Sport on free-to-air TV in jeopardy

The Federal Government has flagged changes to anti-siphoning laws, saying there is a valid case to force a "use-it-or-lose-it" policy on free-to-air television stations.

Pay-TV operators are pushing the government to relax the laws which prevent them from acquiring exclusive rights to listed sporting events such as the Melbourne Cup, AFL and NRL matches, rugby tests and international cricket matches in which Australian teams are playing.

Communications Minister Stephen Conroy says the government is "quietly talking" with sporting organisations, free-to-air broadcasters and subscription networks about the issue.

He would not reveal details of a conversation he had with billionaire businessman James Packer, whose company Consolidated Media Holdings owns 25 per cent of pay-TV operator Foxtel, during a round of golf the pair played earlier in February.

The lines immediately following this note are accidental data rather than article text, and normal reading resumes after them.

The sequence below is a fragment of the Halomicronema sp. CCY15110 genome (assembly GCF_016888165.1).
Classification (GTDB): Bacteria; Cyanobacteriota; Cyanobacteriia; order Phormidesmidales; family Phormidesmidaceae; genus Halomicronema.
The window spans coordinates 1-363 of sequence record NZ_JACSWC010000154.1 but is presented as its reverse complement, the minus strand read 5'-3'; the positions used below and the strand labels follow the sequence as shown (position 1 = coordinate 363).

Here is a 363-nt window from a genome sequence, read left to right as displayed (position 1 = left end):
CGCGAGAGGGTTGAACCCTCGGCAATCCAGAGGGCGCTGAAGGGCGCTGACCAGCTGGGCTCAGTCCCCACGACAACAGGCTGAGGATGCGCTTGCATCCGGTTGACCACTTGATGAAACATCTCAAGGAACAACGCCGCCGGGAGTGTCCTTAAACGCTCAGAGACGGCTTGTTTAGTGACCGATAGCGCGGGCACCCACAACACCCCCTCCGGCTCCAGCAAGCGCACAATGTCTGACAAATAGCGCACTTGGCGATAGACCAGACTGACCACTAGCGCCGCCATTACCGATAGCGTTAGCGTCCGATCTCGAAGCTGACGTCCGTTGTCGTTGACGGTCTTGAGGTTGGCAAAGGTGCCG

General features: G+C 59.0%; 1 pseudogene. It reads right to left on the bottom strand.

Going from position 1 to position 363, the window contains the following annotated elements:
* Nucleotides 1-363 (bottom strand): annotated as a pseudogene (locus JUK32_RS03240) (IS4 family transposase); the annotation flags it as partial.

But Senator Conroy said free-to-air television operators had damaged their argument for retention of current arrangements by purchasing sporting rights and then not broadcasting them.

"That has led to an enormous backlash against commercial TV," he told ABC Radio on Friday.

"I think there is a very valid case to be made for a use-it-or-lose-it-style provision."

Sound off sports fans! Should the free-to-air channels have first dibs on televising sporting events, or have they abused this privilege by not showing all you want to see? Tell us what you think of the anti-siphoning regulations below.

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